In the wake of Summer Solstice, when the yang energy of productivity is at its peak, we can all take reprieve from the heat in the shade of the metaphorical forest contained in the form of reishi mushroom. Summer can be a time of intense heat and energy and activity. It can also be a time marked by socialization, lazy days, cook outs, camp outs and vacations. Heat can be both relaxing and stimulating, depending on the degree of heat, and the context. It’s all relative. It’s all up to us as individuals to find a rhythm, a system, an intentional state of dis-order, whatever we need to do to feel our way to center, over and over again, multiple times a day. Remember to breathe deep and that we are all ultimately more strong, productive and useful when we are able to approach the chaotic events of modern life from a place of calm & center.

**This information is for educational purposes only and is not intended to diagnose or treat any disease**

Blue Vervain

(Verbena hastata)

Blue Vervain is a wonderfully relaxing plant with many uses. Native to the United States, Vervain is a beautiful perennial herb, growing 3-8′ tall. It prefers full sun and medium-wet soils. Often found in wet meadows and river bottoms in the Great Lakes region, Blue Vervain attracts butterflies and other pollinators and makes a great addition to your medicinal herb garden.

Family: Verbenaceae

Parts Used: aerial (above ground)

Energetics: bitter, acrid, cold, drying

Actions: bitter tonic, relaxing nervine, febrifuge, hypotensive, diaphoretic, emetic in large doses

Uses: a strongly relaxing nervine, vervain calms states of anxiety as well as hysteria and seizure. It is useful for occasions (or periods of time) when the sympathetic nervous system is stuck in overdrive, such as acute and chronic stress, or when body is shivering due to a fever. In fevers, the diaphoretic action of vervain opens the peripheral blood vessels to bring on a sweat and break a fever. It can also be useful following a debilitating illness to restore digestion and tone. As a bitter tonic, small doses of vervain are stimulating to digestive secretions, and decongestant to the liver and gallbladder. Vervain also has a reputation for helping to relieve hot flashes and night sweats.

Indications: hot flashes, night sweats, fevers, and any time the pores are tightly closed and the body needs to vent. Constitutionally speaking, vervain is suited to people who are intensely driven with perfectionist tendencies. These people often have very high and unreasonable expectations of themselves as well as others. Their strong mental and emotional focus draws energy away from the digestive and reproductive centers. And without that grounding lower body strength, they often overexert their upper bodies, resulting in tension in the upper shoulders and neck. Matthew Wood writes that vervain is for people with “strong above, weak below.” He also recommends it for women who have intense food cravings during menses (Earthwise Herbal: A Complete Guide to New World Medicinal Plants p.351).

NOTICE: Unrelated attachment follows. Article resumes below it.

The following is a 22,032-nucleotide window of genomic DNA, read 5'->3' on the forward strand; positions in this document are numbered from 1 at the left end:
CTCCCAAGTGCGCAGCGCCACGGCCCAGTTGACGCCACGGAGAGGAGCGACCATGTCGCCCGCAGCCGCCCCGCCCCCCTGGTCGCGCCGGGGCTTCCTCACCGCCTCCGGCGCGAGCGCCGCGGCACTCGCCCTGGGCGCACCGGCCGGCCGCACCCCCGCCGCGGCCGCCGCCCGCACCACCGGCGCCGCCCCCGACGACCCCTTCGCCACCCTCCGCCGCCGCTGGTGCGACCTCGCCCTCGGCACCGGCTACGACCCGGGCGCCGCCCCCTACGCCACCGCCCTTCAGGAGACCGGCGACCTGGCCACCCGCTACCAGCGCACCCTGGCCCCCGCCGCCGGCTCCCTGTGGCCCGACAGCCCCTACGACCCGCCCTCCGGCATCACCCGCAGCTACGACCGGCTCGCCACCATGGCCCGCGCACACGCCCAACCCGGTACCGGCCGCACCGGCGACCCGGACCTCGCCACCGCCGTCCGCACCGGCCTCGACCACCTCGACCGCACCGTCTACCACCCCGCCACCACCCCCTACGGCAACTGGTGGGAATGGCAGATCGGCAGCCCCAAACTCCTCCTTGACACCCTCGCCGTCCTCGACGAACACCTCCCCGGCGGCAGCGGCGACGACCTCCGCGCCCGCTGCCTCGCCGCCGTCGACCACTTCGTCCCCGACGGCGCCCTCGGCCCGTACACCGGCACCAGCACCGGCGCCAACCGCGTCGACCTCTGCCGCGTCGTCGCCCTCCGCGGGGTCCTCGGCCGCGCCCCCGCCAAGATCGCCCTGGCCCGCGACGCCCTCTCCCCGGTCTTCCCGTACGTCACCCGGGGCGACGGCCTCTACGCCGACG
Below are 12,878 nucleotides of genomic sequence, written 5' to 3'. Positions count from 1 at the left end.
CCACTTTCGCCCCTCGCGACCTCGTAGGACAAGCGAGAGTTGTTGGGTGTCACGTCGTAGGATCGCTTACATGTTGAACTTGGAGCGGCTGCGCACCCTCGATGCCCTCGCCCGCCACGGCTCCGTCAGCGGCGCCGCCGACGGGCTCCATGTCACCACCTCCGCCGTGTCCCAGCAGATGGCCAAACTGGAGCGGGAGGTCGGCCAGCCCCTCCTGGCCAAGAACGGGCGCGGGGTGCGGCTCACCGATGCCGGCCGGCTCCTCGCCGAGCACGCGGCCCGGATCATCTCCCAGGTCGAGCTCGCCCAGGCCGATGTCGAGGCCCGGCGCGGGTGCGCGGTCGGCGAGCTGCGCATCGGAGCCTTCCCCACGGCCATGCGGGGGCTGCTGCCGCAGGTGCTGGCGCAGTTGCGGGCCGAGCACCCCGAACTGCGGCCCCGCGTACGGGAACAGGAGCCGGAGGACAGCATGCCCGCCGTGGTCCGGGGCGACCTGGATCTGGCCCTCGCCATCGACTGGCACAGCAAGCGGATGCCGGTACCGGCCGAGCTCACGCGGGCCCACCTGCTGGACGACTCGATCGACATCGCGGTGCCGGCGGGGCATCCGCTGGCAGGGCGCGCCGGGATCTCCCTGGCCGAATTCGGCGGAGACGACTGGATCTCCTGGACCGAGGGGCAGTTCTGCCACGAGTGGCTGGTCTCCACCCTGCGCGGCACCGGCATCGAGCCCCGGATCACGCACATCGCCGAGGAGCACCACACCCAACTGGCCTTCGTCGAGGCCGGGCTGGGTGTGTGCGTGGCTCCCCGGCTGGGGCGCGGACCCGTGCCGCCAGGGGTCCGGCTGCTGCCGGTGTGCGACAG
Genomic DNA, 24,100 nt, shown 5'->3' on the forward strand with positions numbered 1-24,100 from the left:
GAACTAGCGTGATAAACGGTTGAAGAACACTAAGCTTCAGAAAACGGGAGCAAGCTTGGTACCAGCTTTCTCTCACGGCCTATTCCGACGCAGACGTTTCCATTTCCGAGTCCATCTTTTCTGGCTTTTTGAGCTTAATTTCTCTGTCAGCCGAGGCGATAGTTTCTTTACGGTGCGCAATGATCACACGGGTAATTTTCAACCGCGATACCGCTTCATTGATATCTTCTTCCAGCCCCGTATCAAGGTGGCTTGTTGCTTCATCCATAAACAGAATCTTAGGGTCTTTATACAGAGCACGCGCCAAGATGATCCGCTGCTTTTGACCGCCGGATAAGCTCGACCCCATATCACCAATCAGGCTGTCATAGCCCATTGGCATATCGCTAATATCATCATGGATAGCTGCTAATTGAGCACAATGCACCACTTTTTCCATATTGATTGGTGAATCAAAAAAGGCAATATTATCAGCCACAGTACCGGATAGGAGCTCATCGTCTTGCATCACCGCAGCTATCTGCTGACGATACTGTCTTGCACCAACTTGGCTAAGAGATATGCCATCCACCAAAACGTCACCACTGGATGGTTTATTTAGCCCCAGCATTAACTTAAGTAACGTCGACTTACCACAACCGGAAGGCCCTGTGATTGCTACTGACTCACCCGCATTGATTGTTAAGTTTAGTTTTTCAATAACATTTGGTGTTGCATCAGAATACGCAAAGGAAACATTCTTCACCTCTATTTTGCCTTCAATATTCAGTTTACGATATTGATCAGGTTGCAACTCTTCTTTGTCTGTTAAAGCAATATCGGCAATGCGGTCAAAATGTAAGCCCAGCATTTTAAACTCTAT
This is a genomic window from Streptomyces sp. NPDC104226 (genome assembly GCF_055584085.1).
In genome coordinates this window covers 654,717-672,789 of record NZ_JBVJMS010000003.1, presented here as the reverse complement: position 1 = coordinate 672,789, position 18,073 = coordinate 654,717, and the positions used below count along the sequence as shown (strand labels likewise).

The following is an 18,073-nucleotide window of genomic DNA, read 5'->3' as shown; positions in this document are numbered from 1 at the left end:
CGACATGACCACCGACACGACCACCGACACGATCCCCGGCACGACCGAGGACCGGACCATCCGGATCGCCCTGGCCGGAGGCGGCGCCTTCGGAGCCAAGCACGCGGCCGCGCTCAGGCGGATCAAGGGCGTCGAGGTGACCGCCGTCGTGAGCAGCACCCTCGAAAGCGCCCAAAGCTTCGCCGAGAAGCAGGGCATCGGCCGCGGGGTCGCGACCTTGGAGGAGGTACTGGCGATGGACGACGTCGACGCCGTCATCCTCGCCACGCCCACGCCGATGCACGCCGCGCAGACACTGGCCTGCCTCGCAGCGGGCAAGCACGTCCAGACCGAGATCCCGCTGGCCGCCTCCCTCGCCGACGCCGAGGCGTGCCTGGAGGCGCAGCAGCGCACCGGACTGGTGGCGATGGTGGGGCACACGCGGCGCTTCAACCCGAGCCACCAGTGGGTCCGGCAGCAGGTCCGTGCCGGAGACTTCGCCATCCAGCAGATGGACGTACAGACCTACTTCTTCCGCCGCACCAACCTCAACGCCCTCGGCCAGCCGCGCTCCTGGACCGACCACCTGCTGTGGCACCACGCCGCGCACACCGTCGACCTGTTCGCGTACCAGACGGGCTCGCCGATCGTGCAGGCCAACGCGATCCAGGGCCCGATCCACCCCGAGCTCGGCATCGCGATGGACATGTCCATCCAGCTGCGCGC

Dosage: As a tincture, use 2-4 ml per day according to the British Pharmacopeia. Matthew Wood recommends 1-3 drops 1-3 times a day.

Contraindications: not recommended during pregnancy. It is not a nourishing or tonic herb so prolonged use and/or high doses are not recommended.

**This information is for educational purposes only and is not intended to diagnose or treat any disease**


(Dipsacus sylvestris)

Teasel is a very common sight in this area. As a biennial, the young thistle-like leaves begin as a low-growing rosette its first year, before shooting up a flower stalk in year 2. The flowers, which can grow to 8′ tall, are generally whitish-purple, and attract many pollinators. Its seeds are a favorite source of food for birds. The genus includes about 15 species. Of these, D. sylvestris, D. fullonum, D. japonica, D. asper and D. sativus have been reported to have medicinal value.

Family: Caprifoliaceae (honeysuckle family)

Parts Used: primarily root (although some American herbalists have suggested that the seed is also of value)

Energetics: bitter, pungent, slightly warming

Actions: bitter tonic, yang tonic, tonifies the ‘essence,’ nourishes sinew and bone, hemostatic

Uses:  Dipsacus sylvestis, the European native, was used to tease wool, but was only recently introduced to the Western materia medica by the late herbalist William LeSassier. He used it as a substitute for the Eastern variety, Dipsacus japonica, which has a long history of use in traditional Chinese Medicine as a tonic to restore kidney ‘jing’ or ‘essence’ (Wood, The Earthwise Herbal).

In Chinese Medicine, the kidney jing refers to our inherited chi, or vital essence, our constitution, the blueprint material for the body, which is housed in the kidneys. Jing is similar to our trust fund, our foundational storage of energy. We can draw on this supply of reserves whenever we need to, but it’s difficult to replenish, so we must manage it well.

According to TCM, the kidneys include much more than the blood-filtering organs that we think of in the West. The Chinese kidneys store the essence and govern the deeper tissues of the body including bone, connective tissue, nerve tissue and reproductive tissues. The kidney system has a direct effect on the endocrine system, sexual function, growth, maturation, and the immune system.  Seen from this perspective, it’s no surprise that as a kidney tonic, teasel root can be used to treat a wide variety of issues from broken bones to weak prostate to preventing miscarriage, which are all signs of depleted kidney chi.